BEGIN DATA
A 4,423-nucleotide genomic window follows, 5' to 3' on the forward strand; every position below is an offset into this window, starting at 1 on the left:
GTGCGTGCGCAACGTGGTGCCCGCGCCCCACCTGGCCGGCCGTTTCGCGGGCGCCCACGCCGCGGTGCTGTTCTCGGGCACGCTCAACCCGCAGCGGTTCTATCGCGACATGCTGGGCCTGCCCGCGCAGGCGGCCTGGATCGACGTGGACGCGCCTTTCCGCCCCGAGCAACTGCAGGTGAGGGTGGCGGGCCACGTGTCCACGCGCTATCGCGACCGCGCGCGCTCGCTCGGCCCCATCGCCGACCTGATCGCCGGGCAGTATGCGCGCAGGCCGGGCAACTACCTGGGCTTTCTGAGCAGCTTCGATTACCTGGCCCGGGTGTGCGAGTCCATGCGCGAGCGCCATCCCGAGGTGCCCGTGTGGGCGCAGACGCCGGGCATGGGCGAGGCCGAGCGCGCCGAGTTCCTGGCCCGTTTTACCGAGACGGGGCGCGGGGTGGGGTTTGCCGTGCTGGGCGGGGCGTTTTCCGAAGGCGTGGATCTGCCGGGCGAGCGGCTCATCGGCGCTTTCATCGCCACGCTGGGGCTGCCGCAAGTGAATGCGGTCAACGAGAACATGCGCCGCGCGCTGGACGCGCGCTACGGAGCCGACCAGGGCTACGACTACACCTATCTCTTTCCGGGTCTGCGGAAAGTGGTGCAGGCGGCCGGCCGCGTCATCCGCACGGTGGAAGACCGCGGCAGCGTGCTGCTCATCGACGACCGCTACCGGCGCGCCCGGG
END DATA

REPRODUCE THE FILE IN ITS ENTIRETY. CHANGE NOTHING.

A 4,423-nucleotide genomic window follows, 5' to 3' on the forward strand; every position below is an offset into this window, starting at 1 on the left:
GTGCGTGCGCAACGTGGTGCCCGCGCCCCACCTGGCCGGCCGTTTCGCGGGCGCCCACGCCGCGGTGCTGTTCTCGGGCACGCTCAACCCGCAGCGGTTCTATCGCGACATGCTGGGCCTGCCCGCGCAGGCGGCCTGGATCGACGTGGACGCGCCTTTCCGCCCCGAGCAACTGCAGGTGAGGGTGGCGGGCCACGTGTCCACGCGCTATCGCGACCGCGCGCGCTCGCTCGGCCCCATCGCCGACCTGATCGCCGGGCAGTATGCGCGCAGGCCGGGCAACTACCTGGGCTTTCTGAGCAGCTTCGATTACCTGGCCCGGGTGTGCGAGTCCATGCGCGAGCGCCATCCCGAGGTGCCCGTGTGGGCGCAGACGCCGGGCATGGGCGAGGCCGAGCGCGCCGAGTTCCTGGCCCGTTTTACCGAGACGGGGCGCGGGGTGGGGTTTGCCGTGCTGGGCGGGGCGTTTTCCGAAGGCGTGGATCTGCCGGGCGAGCGGCTCATCGGCGCTTTCATCGCCACGCTGGGGCTGCCGCAAGTGAATGCGGTCAACGAGAACATGCGCCGCGCGCTGGACGCGCGCTACGGAGCCGACCAGGGCTACGACTACACCTATCTCTTTCCGGGTCTGCGGAAAGTGGTGCAGGCGGCCGGCCGCGTCATCCGCACGGTGGAAGACCGCGGCAGCGTGCTGCTCATCGACGACCGCTACCGGCGCGCCCGGG